Shel Israel’s latest book (Lethal Generosity – Contextual Technology and the Competitive Edge) builds on his earlier collaboration with Robert Scoble (Age of Context: Mobile, Sensors, Data & the Future of Privacy, which I’ve not yet read) but takes a more personal walk towards the near future.
It’s a future in which technology and business common sense have combined (for those clever enough or lucky enough to make this happen) to create new ways to keep customers and do so profitably.
His thesis touches a number of just-launched prototypes and near-launch likely products to create an accessible summary of what these myriad product and technology types offer, and mean.
He does so with some conviction. For a CEO or CMO seeking a manageable narrative in business terms, this is a useful book.
For technologists wondering where the next competitor or partner might lurk, it provides a mid-2015 overview.
Even for venture capitalists (even in Australia) it should set agile minds thinking about new opportunities.
At its core, the book sets out the concept of delivering on customers’ declared preferences, seeking to engage rather than interrupt.
Israel focuses throughout on hardware devices and web sites tuned to customers’ needs, and hooked to smart phone apps. The social web is left slightly at arm’s length – an area of special interest to the company I work for here in Australia. The themes though are consistent: organizations which will succeed in the future are those which listen to customers, whether via beacons in retail stores, preferences loaded into apps, or comments freely made in social media.
From on-line optometrist Warby Parker to campus coffee vendors Tapingo, and all points in between, he describes how companies have worked out how to deliver what he chooses to call lethal generosity – a customer engagement so compelling that it proves ultimately lethal to competitors, simply because customers return for more.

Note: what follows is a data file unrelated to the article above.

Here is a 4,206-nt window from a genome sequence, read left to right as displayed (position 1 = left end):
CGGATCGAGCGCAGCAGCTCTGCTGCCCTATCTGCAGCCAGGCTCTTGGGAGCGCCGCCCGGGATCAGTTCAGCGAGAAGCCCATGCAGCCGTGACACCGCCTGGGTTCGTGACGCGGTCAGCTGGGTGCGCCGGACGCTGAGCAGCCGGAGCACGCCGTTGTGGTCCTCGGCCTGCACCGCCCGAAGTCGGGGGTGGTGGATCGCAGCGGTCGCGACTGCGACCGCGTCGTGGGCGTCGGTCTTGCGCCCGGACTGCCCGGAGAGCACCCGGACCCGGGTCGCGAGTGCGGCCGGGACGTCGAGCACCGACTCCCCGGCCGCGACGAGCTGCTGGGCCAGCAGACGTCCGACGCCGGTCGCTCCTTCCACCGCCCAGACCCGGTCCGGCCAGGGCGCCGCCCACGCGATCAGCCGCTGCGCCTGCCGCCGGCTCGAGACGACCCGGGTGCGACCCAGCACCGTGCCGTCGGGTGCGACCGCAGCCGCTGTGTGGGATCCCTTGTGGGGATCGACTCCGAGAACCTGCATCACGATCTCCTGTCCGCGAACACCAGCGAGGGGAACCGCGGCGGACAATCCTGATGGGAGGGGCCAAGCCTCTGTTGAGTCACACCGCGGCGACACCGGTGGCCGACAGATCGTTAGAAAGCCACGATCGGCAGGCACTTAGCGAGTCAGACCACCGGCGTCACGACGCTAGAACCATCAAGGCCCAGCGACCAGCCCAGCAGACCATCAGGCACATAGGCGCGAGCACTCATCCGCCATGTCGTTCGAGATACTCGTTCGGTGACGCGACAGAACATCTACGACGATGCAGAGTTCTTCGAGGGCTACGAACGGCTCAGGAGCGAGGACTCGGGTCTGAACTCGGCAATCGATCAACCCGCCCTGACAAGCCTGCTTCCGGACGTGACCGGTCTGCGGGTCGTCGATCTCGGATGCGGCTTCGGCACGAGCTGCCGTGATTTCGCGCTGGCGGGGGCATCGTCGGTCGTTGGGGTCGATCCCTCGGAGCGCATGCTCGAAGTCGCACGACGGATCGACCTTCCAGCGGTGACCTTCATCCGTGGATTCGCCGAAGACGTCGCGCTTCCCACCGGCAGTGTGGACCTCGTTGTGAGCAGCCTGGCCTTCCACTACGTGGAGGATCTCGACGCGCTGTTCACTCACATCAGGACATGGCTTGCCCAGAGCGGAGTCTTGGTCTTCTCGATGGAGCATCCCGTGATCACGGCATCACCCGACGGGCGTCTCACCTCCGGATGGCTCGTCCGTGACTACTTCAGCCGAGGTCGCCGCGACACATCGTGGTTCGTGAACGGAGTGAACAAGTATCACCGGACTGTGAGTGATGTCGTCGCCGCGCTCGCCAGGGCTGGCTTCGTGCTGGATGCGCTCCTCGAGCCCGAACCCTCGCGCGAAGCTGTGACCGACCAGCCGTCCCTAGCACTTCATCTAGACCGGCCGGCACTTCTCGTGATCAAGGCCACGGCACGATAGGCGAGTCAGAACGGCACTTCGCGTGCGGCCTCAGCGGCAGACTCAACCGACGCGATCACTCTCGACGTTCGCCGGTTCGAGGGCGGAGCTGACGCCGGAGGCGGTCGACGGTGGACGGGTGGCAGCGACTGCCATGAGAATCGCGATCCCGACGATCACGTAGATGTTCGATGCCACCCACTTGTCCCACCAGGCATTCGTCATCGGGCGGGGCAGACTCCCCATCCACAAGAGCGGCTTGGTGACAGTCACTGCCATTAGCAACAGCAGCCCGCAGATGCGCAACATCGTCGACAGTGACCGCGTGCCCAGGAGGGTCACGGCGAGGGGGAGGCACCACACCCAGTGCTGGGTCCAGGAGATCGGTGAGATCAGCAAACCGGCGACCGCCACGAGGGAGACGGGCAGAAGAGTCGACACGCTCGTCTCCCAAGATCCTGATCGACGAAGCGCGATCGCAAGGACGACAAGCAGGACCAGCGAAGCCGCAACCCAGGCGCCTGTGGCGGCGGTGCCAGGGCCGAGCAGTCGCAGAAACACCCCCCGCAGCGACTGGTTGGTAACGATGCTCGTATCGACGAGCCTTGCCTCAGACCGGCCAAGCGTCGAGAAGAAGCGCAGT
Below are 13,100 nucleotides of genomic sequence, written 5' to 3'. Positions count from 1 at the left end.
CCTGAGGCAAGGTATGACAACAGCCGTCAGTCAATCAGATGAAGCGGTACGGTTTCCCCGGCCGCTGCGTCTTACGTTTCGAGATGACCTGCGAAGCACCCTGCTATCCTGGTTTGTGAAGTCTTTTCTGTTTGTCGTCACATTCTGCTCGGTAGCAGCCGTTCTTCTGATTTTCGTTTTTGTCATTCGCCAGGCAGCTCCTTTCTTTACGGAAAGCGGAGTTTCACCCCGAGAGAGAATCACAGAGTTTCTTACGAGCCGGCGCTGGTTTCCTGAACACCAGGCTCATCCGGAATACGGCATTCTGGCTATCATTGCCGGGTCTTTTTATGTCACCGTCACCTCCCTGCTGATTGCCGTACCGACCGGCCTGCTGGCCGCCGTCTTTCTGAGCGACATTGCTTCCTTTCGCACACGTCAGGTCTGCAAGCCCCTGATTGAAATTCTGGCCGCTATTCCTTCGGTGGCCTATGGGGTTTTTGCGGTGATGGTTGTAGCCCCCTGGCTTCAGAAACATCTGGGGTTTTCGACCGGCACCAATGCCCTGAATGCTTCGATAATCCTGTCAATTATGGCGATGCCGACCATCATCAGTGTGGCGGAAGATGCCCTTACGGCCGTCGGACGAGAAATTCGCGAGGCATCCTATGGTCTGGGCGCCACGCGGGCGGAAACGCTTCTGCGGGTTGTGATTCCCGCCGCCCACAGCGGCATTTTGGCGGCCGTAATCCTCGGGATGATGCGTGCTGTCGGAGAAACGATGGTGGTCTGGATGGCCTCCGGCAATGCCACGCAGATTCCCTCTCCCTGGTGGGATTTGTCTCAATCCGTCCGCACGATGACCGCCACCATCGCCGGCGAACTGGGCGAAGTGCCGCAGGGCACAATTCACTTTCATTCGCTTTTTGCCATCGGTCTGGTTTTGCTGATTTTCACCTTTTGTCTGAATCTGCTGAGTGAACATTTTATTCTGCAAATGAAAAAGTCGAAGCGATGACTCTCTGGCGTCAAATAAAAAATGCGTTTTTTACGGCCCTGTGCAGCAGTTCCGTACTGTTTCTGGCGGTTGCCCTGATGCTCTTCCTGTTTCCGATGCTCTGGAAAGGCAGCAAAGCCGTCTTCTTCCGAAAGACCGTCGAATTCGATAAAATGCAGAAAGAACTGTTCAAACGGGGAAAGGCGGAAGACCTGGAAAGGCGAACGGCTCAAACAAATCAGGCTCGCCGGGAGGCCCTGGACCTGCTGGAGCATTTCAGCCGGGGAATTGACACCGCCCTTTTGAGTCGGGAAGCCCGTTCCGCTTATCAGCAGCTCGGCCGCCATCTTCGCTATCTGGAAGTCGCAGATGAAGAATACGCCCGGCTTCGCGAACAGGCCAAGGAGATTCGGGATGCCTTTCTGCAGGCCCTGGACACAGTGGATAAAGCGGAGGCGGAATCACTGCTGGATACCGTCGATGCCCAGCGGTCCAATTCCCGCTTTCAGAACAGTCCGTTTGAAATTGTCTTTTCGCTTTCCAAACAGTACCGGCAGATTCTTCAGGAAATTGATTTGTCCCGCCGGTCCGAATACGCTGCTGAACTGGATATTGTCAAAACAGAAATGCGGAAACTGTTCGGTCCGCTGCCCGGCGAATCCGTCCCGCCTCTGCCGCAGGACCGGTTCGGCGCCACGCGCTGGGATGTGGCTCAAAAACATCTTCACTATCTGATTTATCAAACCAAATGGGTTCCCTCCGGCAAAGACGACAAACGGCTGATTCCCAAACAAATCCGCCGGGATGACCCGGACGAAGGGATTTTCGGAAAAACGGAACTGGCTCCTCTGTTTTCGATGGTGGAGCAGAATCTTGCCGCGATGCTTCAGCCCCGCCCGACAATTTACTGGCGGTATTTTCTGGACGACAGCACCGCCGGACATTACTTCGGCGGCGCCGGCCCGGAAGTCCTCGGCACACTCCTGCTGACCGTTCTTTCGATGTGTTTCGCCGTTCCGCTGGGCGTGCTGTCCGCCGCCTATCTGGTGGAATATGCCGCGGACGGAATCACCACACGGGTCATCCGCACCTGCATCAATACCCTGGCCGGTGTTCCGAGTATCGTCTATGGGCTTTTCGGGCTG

As Shel Israel succinctly puts it, customer become marketing campaign, not the targets of marketing campaigns.
He’s a fan of in-store beacons. What better moment, he argues, to engage a customer than when they walk into a store, and what better moment to engage rather than interrupt?
But this thinking can fail when technology execution and engagement become dissonant, when they fail to mesh, citing an experiment in London’s Regent Street where the missing element was awareness (and some technological glitches) that meant the customers tramping some of the world’s most desirable retail real estate simply didn’t know what offers lay just a few steps away.
My favourite example is that of the Magnum ice cream vending machines in which NewAer’s app spots two customers in the vicinity of the same vending machine and suggest they rendezvous at the machine for an ice cream. NewAer had won a Unilever hackathon competition to create a new, meaningful app (Unilever owns the Magnum brand). I like the essential simplicity and relevance of the app, but I also like it that a colossus like Unilever seems to get that new ways of creating new value are actually worth time and investment. (I’ve worked with companies for which the phrase ‘hackathon’ means ‘run for the hills’.)
Lethal Generosity is not a term I especially take to (nor is Uberizing, from Robert Scoble) but Shel Israel brings all of these entwined strands together in his final chapter, one in which he reminds us that the application of technology is a means to an end, and that the development of technology almost always accelerates and refines ways of connecting a customer and an organization with something of value to offer. The near future will, in his view, see those who get this pull ahead rapidly from those who don’t. His final words are therefore a gentle warning to us all:
“Those who follow the conventional route can and will use the new tools to accomplish the same old things in the same old way, and that will work for a while, but I believe it will be for a relatively short while. I believe that in the case of this fork, in this particular path, conventional wisdom can guide you down a road that grows narrower and curvier before bringing you to a dead end.”
Shel Israel points out, in a manageable 220 pages, where to look and what to think, about what we all need to consider about our futures, and the decisions that are ours to make about how we want to play this game.
The least we can do is read and ponder.